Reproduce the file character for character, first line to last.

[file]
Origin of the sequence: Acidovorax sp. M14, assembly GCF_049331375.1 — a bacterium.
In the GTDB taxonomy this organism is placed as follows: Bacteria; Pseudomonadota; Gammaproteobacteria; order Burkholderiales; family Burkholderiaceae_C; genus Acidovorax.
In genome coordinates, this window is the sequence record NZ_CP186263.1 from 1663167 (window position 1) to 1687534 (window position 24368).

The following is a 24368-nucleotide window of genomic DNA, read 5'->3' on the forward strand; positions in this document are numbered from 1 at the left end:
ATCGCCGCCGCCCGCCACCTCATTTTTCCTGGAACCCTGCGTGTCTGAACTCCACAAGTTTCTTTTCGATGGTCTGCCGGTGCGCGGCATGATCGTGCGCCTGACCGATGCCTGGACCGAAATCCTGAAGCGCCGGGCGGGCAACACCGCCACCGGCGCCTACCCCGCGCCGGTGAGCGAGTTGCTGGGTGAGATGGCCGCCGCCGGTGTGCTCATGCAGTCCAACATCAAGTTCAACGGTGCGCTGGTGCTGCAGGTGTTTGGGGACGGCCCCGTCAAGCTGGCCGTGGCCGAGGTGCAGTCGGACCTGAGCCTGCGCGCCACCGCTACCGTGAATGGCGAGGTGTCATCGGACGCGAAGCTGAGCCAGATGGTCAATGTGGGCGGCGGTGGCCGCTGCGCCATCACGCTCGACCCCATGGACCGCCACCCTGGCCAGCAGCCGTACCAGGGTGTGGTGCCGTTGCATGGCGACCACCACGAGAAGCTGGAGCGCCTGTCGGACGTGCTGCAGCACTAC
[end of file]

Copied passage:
Origin of the sequence: Acidovorax sp. M14, assembly GCF_049331375.1 — a bacterium.
In the GTDB taxonomy this organism is placed as follows: Bacteria; Pseudomonadota; Gammaproteobacteria; order Burkholderiales; family Burkholderiaceae_C; genus Acidovorax.
In genome coordinates, this window is the sequence record NZ_CP186263.1 from 1663167 (window position 1) to 1687534 (window position 24368).

The following is a 24368-nucleotide window of genomic DNA, read 5'->3' on the forward strand; positions in this document are numbered from 1 at the left end:
ATCGCCGCCGCCCGCCACCTCATTTTTCCTGGAACCCTGCGTGTCTGAACTCCACAAGTTTCTTTTCGATGGTCTGCCGGTGCGCGGCATGATCGTGCGCCTGACCGATGCCTGGACCGAAATCCTGAAGCGCCGGGCGGGCAACACCGCCACCGGCGCCTACCCCGCGCCGGTGAGCGAGTTGCTGGGTGAGATGGCCGCCGCCGGTGTGCTCATGCAGTCCAACATCAAGTTCAACGGTGCGCTGGTGCTGCAGGTGTTTGGGGACGGCCCCGTCAAGCTGGCCGTGGCCGAGGTGCAGTCGGACCTGAGCCTGCGCGCCACCGCTACCGTGAATGGCGAGGTGTCATCGGACGCGAAGCTGAGCCAGATGGTCAATGTGGGCGGCGGTGGCCGCTGCGCCATCACGCTCGACCCCATGGACCGCCACCCTGGCCAGCAGCCGTACCAGGGTGTGGTGCCGTTGCATGGCGACCACCACGAGAAGCTGGAGCGCCTGTCGGACGTGCTGCAGCACTAC